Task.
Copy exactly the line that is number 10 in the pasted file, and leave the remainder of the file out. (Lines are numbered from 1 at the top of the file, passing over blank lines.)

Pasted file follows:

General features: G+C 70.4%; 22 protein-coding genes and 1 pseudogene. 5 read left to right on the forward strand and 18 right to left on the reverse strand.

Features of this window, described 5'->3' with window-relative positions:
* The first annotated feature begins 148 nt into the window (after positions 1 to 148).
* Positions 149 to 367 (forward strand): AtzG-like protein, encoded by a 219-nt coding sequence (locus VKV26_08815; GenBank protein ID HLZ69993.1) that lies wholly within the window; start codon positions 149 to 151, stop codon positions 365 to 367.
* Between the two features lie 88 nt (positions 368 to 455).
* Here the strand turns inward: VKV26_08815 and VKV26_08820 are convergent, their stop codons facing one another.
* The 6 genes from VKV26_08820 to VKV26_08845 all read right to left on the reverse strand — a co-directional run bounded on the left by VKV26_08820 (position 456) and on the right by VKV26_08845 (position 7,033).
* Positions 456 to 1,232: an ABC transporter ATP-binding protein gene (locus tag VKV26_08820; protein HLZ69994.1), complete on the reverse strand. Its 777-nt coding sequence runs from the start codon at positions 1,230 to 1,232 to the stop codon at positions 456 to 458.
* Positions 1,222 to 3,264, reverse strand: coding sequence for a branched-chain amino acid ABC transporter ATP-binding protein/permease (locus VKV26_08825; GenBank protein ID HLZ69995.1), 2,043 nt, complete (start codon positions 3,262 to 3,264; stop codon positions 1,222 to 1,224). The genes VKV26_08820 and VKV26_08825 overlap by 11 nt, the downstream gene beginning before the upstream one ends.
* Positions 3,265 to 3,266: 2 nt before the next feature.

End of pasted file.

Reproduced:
* Positions 3,265 to 3,266: 2 nt before the next feature.